Controversy Draws Attention, But Don’t be a Jerk

Continuing from my entry a couple of days ago about a list of “controversial anime opinions“, which had been popular on reddit and my blog, it might be useful to talk a bit about controversies, discussion, and the relationships between these things.

Duty Calls - xkcd strip - First, controversy attracts attention, people just love to see what’s controversial. Controversy also sparks discussion, because we love to weigh in on things we believe strongly about. This is somewhat related to when people attack things we love and we interpret it as an attack on ourselves. Furthermore, discussion sparks discussion, and attracts more attention – we see people excited about something, saying things we agree or disagree with, and we pitch in. That’s also why popular posts on reddit tend to only get more popular, and not just because we’re too lazy to keep looking after spending time on them, though that certainly helps.

Someone in the reddit thread which spawned my list said “In this thread –  Reasonably popular opinions being portrayed as unpopular controversial opinions”, and this statement contains so much that needs unpacking, and that is useful to unpack when discussing controversies, and garnering attention, and also when discussing fandoms in general. First, you don’t need controversy to spark discussion, you need the appearance of controversy. People don’t actually need there to be anything controversial as much as they come to be excited, and to have discussion with other people.

More than that, there is the dark side to much of this – controversial opinions are often controversial because they lack nuance – many would rise up against hearing their favourite X is shit, but would agree with an argument which presents some pitfalls it has – the difference is how much weight they ascribe to these things. In this, you might find it to be that it is not controversies themselves which draw attention, but polemics – statements that are presented in a highly divisive manner, which are “calls to action” from supporters and dissenters – who might be agreeing if things had been presented in a more nuanced way. Of course, the more nuanced and lengthy it is, the more you risk losing people’s attention.

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Controversial Anime Opinions – A List of Grievances

Yesterday, my blog had broken through its old visitors’ count in one day, as a result of my comment in a Reddit thread titled “Controversial Anime Opinions” where I had the “top comment”. I’ll begin with reposting my list of opinions – note, opinions only, and the whole assumption is that these are controversial, rather than iron-clad truths (for the most part):
Some of the more relevant shows mentioned in this list: Sword Art Online, Angel Beats!, Girls und Panzer, “Big Shounens”, Spirited Away, Code Geass, Btooom!

Cover of "Spirited Away"

1. Sword Art Online is a solid show, with a non-horrible romantic relationship. (See blog post.)

2. Angel Beats! started great, but then worked hard to make me lose my respect for it, episode by episode, until the final episode had betrayed the show completely – I don’t think it’s bad, but I think it’s disappointing, which might be even worse, because it could’ve been so much better. (See blog post.)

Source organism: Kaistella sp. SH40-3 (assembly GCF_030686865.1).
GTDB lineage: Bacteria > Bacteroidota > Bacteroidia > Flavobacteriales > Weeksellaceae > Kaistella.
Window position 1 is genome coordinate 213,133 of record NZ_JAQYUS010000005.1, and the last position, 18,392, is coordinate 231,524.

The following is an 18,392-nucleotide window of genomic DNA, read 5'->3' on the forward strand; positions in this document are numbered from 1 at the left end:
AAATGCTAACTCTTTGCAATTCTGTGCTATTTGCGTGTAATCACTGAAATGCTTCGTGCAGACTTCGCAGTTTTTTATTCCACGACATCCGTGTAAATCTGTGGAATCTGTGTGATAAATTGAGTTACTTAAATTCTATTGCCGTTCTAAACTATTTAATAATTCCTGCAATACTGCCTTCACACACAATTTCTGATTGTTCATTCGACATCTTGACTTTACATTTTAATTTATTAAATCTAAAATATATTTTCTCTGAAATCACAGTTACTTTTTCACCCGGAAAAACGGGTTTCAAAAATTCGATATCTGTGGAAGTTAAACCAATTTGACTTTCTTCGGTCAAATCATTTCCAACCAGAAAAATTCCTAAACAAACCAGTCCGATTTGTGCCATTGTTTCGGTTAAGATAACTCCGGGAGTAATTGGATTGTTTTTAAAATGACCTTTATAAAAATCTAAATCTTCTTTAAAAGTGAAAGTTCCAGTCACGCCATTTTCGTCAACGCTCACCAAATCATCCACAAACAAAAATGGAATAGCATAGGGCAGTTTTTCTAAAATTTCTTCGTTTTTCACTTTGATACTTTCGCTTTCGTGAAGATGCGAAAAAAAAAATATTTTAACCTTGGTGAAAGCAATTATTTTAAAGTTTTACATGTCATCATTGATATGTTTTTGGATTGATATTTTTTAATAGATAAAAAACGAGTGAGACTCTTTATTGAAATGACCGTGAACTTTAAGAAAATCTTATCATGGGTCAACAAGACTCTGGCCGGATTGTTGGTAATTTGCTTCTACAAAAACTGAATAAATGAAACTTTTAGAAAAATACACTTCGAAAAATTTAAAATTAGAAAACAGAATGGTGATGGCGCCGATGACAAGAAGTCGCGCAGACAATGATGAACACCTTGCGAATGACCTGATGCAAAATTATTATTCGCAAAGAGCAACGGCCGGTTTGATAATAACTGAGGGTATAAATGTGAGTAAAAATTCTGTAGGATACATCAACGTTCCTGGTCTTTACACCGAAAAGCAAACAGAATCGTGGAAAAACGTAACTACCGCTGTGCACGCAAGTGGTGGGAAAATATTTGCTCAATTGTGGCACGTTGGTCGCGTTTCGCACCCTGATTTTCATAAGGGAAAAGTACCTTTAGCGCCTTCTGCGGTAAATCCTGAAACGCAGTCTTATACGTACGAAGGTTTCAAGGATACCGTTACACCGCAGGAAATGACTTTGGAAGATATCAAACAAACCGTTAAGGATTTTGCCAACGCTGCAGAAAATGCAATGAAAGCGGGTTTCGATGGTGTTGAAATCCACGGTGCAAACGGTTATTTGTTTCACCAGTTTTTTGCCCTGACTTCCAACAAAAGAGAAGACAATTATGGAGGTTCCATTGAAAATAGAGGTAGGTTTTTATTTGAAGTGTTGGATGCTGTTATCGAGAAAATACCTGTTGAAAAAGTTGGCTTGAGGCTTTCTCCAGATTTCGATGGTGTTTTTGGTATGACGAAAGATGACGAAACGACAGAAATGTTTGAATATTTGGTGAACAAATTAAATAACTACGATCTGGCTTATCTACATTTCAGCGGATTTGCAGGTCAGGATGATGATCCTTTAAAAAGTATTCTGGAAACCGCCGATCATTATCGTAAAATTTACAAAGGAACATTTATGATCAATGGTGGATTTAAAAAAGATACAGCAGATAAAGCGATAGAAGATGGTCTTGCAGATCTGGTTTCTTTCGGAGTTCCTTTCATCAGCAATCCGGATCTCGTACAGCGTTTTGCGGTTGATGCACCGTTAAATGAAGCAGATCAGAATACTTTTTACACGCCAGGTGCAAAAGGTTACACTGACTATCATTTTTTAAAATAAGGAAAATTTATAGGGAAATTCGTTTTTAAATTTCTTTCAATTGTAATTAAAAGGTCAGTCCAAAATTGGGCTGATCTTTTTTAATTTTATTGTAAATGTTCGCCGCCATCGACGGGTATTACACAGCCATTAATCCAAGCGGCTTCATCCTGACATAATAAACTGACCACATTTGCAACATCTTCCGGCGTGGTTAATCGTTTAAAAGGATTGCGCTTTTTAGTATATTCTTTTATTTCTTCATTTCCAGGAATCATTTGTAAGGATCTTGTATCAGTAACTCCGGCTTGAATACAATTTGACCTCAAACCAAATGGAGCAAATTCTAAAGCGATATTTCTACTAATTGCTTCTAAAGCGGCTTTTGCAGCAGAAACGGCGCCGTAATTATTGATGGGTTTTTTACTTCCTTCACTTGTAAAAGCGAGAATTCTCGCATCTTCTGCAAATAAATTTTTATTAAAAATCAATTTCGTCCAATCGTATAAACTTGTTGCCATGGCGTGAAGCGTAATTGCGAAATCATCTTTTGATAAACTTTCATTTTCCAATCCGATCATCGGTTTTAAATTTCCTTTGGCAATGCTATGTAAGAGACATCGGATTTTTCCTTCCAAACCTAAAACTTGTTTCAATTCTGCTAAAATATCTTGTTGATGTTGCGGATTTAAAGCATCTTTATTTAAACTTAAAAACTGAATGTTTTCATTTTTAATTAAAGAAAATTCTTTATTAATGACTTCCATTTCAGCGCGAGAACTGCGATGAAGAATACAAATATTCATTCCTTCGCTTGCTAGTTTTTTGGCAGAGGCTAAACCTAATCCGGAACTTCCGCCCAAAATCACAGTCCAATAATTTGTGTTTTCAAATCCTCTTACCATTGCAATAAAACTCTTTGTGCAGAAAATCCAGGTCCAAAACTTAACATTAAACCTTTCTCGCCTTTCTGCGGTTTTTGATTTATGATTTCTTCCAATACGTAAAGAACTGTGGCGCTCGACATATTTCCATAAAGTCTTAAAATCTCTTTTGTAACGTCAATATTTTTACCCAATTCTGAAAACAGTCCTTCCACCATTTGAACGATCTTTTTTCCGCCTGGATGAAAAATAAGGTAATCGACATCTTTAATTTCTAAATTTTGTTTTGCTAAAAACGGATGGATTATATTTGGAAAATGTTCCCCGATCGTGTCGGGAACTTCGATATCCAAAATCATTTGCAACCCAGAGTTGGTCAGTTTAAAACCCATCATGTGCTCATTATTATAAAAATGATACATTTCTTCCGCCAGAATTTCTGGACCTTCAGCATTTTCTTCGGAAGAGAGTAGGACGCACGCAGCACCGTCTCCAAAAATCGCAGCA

3. The Big shounens aren’t terrible, and watching them is fun and doesn’t cause mind-rot. A lot of the blame can be laid at the feet of the anime studios – even without fillers, the padding they add within episodes not only killed the pacing, but actually changed the way you look at the characters – and even still, these shows are enjoyable, to me and many others, even as thinking adults.

4. “Favourite != the best” – that you love something doesn’t mean it’s great, that something is great also doesn’t mean you have to love or even enjoy it. And having something you love which isn’t the best doesn’t make it a “guilty pleasure” – it can still be good, and even if “bad” you’re still allowed to enjoy it without having to keep apologizing on its behalf.

5. Pursuant to #4 – belittling shows others like, or them for liking them, only makes you a douche. I mean, you can do it without being a douche, but if you seek their threads/discussions just to piss on their parade? No matter how articulate and polite you are there, you’re probably still a douche (though exceptions exist).

6. Many anime studios don’t care about anime-watchers, unless after the fact something is found out to be a runaway success, and sometimes even then – unless it’s an anime original it’s only here as promotional content, that we get to enjoy it is an afterthought (also see recent Index/Railgun news). We’re not even second-rate citizens, being western anime lovers.
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Spirited Away, A Children’s Tale.

Spirited Away

I know many people may find it hard to stomach, but I was far from impressed with Hayao Miyazaki‘s Spirited Away. Well, to be honest, while I’m a fan of Miyazaki’s films, his last several films have left me less than impressed (Spirited Away, Howl’s Moving Castle and Ponyo). I did enjoy Spirited Away slightly more on re-watching it.

 My problem with Spirited Away was quite simple, that it was a children’s story. Sure, a lot of Miyazaki’s films are aimed at a younger audience, or can be enjoyed by children and adults alike (such as how ten year olds whom I’ve known enjoyed the superb Princess Mononoke), but while I could enjoy My Neighbour Totoro for instance, which was unabashedly childlike but also charming, aside from its art, Spirited Away had left me both cold, and made me feel as if someone were paternalizing me.

This is a “Things I Like” post, and as such, it’s not a review per-se, but my thoughts on the series. Spoilers should come as no surprise, this post will have very small amount of spoilers.

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